Having said that, I'm a hypocrite; because when I slam a mag in on a combat reload, the top round will lift the slide enough to release it and be ready to shoot on a typical CZ. I really like that feature for speed. This is the same as using the slide release.

Now the downside: I know no one ever shoots a dirty gun except me; but after a long match or on a day where I shoot twice, this slide release method can fail to feed. The rails are dirty or sooty or need oil and the light recoil spring I use may not feed with 100% reliability.

You make your choices and understand/deal with the possible results.

bds
March 1, 2010, 10:34 PM
Wow, talk about setting off a charge ... 3 pages in one day???:D Let's all take a deeeeeeep breath.

You know, there's more than one way to skin a cat:

Of course, there's the "ideal" way to chamber a round - Plan A.
But, there are other ways to chamber a round too - Plan B/C, etc.


I think more time should be spent on how quickly and accurately send the bullet down range than argue about how to chamber ... Kinda like arguing about positions vs happy ending.

CHEVELLE427
March 1, 2010, 10:37 PM
don't use the slid release for the baby eagles or any step child of the same model,
it will wear out the plastic notch in the mag's and the gun will stop staying open on last round sooner then later :uhoh:

Drail
March 1, 2010, 10:42 PM
John, I humbly apologize for getting you all riled up. I was merely responding to the comments that any gun must somehow be "defective" if it won't slingshot release and the statement that all semi auto pistols will release from slide lock by pulling back and letting go. I did not modify my guns to not release when pulling back on the slide, I modified them so that they would not lock open on empty. They would not slingshot release when they were new. I have seen a number of 1911s (in stock form) that would not release this way. Like I said, it's just a matter of how much slide travel and the angles on the stop. I don't believe John Browning designed the pistol to slingshot release or that any of the current manufacturers give much thought to being able to slingshot release the slide when locked. Some will, some won't. That is the reason I question the wisdom of teaching students to always assume that they will. As I said before I have not found any that will not work by simply pressing the slide stop to release it. I have to believe the reason the slide stop has checkering or serrations on it is so it can be released by just thumbing it down. If your guns will pull back and release and you want to do that it's perfectly OK. I don't see any advantage to the method though. Maybe I'm just weird. Anyway, all due respect to you sir.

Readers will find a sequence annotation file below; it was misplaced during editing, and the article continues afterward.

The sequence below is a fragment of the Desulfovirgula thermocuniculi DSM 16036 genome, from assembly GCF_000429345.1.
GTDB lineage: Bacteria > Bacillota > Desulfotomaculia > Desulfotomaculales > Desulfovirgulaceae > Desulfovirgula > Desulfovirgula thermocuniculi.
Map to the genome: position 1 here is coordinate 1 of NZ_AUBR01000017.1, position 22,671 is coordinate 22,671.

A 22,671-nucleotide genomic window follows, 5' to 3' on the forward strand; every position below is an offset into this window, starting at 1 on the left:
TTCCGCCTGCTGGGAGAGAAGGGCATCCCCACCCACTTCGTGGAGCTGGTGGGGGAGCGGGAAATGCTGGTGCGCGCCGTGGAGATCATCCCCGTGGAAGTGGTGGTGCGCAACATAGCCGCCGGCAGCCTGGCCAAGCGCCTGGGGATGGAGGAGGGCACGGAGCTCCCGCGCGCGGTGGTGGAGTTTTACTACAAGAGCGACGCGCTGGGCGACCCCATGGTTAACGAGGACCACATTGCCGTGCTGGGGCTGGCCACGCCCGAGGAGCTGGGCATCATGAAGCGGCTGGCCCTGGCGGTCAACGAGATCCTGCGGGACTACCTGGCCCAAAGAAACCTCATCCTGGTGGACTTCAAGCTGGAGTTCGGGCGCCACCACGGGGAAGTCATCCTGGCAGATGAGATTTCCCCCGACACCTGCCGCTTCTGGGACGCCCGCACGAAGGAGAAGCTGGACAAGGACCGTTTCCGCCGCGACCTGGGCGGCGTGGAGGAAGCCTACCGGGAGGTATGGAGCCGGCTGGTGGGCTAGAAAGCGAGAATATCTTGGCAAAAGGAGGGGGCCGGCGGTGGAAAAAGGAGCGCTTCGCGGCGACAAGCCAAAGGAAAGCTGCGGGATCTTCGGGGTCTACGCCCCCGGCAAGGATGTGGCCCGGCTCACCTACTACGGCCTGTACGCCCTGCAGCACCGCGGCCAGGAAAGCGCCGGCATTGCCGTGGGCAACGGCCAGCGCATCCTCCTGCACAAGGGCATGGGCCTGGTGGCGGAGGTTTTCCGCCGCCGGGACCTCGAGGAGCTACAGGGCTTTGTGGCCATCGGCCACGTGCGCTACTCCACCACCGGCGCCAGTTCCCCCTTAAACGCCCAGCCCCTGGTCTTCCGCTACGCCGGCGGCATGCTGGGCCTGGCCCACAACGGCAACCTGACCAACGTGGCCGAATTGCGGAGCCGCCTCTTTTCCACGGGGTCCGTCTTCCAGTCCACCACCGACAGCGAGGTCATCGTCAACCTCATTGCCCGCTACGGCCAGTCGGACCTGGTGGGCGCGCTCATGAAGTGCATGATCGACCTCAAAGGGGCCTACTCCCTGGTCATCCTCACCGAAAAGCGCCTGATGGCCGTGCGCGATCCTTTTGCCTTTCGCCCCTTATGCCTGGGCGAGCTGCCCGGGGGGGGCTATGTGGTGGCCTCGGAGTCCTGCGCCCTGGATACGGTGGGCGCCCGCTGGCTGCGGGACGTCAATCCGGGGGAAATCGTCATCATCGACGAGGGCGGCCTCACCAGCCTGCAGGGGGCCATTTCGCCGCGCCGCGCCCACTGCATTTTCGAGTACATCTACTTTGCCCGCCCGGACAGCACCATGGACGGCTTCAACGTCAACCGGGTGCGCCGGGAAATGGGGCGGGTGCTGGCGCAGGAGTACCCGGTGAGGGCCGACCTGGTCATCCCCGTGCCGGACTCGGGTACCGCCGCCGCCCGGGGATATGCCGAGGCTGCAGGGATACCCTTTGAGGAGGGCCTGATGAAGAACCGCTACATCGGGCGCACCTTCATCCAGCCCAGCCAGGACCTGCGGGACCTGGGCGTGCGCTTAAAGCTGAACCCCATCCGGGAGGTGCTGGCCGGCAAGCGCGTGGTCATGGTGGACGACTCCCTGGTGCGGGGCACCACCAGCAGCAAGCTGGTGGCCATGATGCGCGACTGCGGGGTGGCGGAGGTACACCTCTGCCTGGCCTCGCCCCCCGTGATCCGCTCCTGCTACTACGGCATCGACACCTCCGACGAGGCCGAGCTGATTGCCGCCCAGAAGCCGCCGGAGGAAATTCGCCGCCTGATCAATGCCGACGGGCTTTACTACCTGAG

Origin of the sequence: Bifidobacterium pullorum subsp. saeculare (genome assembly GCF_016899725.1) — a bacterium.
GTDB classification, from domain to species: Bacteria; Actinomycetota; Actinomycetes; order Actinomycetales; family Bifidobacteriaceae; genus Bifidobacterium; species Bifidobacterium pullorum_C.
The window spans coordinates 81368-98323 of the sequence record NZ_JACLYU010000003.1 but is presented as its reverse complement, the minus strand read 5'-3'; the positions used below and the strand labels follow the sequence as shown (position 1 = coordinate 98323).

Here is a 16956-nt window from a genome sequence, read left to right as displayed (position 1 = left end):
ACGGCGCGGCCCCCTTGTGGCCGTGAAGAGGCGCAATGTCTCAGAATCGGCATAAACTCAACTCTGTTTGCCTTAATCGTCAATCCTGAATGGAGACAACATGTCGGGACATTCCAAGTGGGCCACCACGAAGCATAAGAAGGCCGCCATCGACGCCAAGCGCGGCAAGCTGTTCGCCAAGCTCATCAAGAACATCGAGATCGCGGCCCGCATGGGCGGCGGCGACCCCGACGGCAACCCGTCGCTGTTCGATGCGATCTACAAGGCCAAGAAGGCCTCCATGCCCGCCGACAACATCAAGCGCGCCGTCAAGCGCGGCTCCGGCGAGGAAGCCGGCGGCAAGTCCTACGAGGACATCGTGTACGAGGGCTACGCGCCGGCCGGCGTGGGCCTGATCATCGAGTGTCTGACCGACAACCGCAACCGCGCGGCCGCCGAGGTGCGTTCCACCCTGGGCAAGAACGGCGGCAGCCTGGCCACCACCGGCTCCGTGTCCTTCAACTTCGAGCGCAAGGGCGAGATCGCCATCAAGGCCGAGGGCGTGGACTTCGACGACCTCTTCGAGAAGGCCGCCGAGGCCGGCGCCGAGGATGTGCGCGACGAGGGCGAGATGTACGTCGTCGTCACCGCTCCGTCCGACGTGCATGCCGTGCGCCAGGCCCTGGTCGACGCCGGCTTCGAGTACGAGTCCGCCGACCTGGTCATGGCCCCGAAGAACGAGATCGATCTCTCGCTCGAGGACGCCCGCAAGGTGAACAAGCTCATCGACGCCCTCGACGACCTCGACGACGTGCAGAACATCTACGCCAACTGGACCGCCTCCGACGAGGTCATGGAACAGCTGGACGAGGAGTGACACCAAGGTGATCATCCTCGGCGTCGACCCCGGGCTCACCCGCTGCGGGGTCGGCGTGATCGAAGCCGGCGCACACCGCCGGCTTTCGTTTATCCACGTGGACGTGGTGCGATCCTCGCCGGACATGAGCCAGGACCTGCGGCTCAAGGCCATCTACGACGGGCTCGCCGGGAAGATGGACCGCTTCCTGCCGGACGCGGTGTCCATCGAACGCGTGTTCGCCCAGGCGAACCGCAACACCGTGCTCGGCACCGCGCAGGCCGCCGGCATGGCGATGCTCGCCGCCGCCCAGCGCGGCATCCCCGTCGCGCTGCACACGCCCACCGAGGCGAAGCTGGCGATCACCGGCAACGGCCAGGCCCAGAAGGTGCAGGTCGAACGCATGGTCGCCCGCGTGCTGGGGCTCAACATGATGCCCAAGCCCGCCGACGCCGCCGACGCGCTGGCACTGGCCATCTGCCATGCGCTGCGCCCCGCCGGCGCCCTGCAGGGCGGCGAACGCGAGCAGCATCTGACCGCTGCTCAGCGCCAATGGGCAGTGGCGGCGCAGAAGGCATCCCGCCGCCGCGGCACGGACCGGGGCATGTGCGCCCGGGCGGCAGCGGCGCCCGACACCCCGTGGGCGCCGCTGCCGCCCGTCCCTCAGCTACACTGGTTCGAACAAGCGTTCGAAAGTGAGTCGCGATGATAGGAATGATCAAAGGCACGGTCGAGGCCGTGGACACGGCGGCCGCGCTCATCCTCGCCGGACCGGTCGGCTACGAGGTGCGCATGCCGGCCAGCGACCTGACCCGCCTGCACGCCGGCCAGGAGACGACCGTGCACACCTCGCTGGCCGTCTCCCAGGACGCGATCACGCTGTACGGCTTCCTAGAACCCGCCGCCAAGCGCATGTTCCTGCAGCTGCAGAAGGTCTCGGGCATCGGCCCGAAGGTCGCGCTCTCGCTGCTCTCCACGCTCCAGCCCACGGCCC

JohnKSa
March 1, 2010, 11:06 PM
John, I humbly apologize for getting you all riled up.You're a good man. You're probably entitled to at least one or two sharp retorts after my diatribe. :oI don't believe John Browning designed the pistol to slingshot release or that any of the current manufacturers give much thought to being able to slingshot release the slide when locked.Basically you're saying that being able to slingshot the slide might be a more or less unintended side effect of the fact that to prevent the slide from locking open early the slide stop/release has to have positive spring pressure to keep it in the "unlocked" position.

I've got to be honest and admit that I've never even considered such a thing.

I appreciate the input, it's a very interesting thing to think about.

I apologize for the harsh words,

Best

John

P.S. I do want to make it clear that my irritation had absolutely nothing to do with the fact that you prefer to release the slide using the slide release/stop instead of the slingshot method. It's true that I think the slingshot method offers some advantages but there's no way I would get upset because someone chose to use the slide release/stop.

REAPER4206969
March 1, 2010, 11:37 PM
I don't believe John Browning designed the pistol to slingshot release or that any of the current manufacturers give much thought to being able to slingshot release the slide when locked.
*facepalm*

bigiron1
March 2, 2010, 12:44 AM
It seems I may be a bit late to the party but I always figured that I should practice grabbing the slide to release it because I carry different semi-autos at different times and they all will chamber a round with that method. I never really could reach the majority of slide stops/releases with my short fat thumb anyhow.